A U.S. Coast Guard member was acquitted of involuntary manslaughter and negligent homicide charges this week in connection to the 2019 death of his shipmate near their Alaska duty station.
Seaman Ethan W. Tucker, 22, was also facing murder charges in connection to the Jan. 27, 2019, death of 19-year-old Seaman Ethan Kelch, who was found unresponsive on the western side of Amaknak Island after going missing from the Kodiak-based cutter Douglas Munro during liberty hours the night before.
But a plea agreement last week saw the government drop those murder charges in exchange for Tucker pleading guilty to charges involving underage drinking, making a false official statement and “a general disorder offense,” according to Tucker’s defense attorney, Navy Cmdr. Justin Henderson.
The government proceeded with a bench trial on the remaining charges, and Tucker was found not guilty of negligent homicide and involuntary manslaughter charges Wednesday, Henderson told Navy Times.
“Within hours after Ethan Kelch’s tragic death 20 months ago, Coast Guard investigators and officials wrongly blamed Seaman Tucker,” Henderson said. “As we expected, a fair trial on the facts vindicated him.”
“The military judge who heard all the government’s evidence acquitted Seaman Tucker of causing Seaman Kelch’s death.”
Cmdr. Tamara Wallen, the Coast Guard judge in the trial, did find Tucker guilty of an assault charge from when Tucker struck Kelch the night before his death.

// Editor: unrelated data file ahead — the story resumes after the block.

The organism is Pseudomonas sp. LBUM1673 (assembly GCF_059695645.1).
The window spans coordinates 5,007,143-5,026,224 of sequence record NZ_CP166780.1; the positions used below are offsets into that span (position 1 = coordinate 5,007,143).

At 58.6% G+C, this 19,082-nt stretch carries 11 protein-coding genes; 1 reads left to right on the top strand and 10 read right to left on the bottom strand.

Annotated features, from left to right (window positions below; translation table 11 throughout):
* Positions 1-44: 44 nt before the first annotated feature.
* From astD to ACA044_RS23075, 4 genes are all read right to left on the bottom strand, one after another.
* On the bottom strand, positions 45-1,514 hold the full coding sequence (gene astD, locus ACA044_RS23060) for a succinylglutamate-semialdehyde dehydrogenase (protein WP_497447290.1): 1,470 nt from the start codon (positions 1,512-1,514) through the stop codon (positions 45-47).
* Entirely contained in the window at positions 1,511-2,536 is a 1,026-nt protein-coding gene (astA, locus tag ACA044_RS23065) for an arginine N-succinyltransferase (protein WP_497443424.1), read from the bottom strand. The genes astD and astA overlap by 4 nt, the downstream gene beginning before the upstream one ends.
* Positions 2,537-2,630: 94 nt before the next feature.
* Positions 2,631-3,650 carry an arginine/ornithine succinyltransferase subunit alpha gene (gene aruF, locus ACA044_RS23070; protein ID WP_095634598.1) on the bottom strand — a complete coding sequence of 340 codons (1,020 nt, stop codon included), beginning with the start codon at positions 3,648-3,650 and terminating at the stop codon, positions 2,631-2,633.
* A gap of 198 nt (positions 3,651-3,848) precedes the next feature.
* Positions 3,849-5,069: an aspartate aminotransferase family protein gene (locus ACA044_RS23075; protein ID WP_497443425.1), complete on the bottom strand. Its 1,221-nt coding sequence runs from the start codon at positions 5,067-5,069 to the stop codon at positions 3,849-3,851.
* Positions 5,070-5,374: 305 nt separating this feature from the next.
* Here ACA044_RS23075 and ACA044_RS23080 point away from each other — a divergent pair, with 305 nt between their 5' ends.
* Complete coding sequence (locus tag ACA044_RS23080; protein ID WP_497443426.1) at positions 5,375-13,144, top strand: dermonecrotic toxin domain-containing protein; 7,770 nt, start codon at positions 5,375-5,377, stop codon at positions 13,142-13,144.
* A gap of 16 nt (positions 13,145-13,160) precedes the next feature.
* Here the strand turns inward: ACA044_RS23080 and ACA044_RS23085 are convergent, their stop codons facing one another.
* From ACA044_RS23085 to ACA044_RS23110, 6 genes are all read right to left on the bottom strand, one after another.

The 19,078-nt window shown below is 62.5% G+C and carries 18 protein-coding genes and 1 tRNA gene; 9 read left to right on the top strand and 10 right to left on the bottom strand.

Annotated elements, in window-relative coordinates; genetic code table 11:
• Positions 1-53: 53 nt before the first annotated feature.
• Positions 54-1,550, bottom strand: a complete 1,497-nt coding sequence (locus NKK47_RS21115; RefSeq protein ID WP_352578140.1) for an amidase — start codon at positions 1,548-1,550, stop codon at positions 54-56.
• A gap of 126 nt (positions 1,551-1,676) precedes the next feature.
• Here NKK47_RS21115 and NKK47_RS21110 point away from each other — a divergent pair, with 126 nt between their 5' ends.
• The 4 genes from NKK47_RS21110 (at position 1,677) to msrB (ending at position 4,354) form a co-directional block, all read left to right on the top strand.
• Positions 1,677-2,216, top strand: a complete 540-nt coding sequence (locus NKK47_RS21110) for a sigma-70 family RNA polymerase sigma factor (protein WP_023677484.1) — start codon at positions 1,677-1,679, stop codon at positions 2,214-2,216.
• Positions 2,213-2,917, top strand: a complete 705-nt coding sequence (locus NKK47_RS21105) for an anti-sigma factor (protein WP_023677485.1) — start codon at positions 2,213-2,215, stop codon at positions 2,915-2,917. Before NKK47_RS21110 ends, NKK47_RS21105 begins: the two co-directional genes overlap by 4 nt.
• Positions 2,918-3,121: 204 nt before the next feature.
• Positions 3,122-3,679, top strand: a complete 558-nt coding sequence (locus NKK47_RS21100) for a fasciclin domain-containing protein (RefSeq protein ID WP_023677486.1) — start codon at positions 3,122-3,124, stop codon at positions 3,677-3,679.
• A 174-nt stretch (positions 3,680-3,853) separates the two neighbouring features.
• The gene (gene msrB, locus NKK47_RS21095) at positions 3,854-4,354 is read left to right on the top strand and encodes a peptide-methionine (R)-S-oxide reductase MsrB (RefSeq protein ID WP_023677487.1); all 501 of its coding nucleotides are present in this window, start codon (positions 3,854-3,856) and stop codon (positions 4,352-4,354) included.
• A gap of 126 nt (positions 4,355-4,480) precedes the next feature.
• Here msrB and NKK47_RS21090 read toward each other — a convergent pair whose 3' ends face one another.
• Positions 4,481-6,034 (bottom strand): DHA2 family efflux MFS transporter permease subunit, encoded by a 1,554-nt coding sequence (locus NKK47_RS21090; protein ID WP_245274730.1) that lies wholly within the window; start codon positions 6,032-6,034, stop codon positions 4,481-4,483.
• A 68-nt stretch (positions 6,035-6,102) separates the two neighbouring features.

Questions continue to swirl about what happened on Alaska's Amaknak Island 11 months ago.
Henderson said both men were down near the water and “very drunk” that evening, and that Tucker was trying to get Kelch back on the trail and back to their ship.
He told Navy Times last year that Tucker was “desperately” trying to keep Kelch from swimming in the 38-degree water.
“Our defense was that this was a reasonable use of force” to try and get Kelch back on the trail, Henderson said this week.
Prosecutors had alleged that Tucker strangled and punched Kelch in the head — causing swelling between the skull and scalp — before placing his body in the water and leaving him to die, according to charge sheets.
Tucker was sentenced to 14 months' confinement, reduction to E-1 and a bad-conduct discharge, according to court records.
Because Tucker received 249 days pre-trial confinement credit, he will likely serve just less than five months in the brig, Henderson said.
Coast Guard officials did not respond to requests for comment on the case.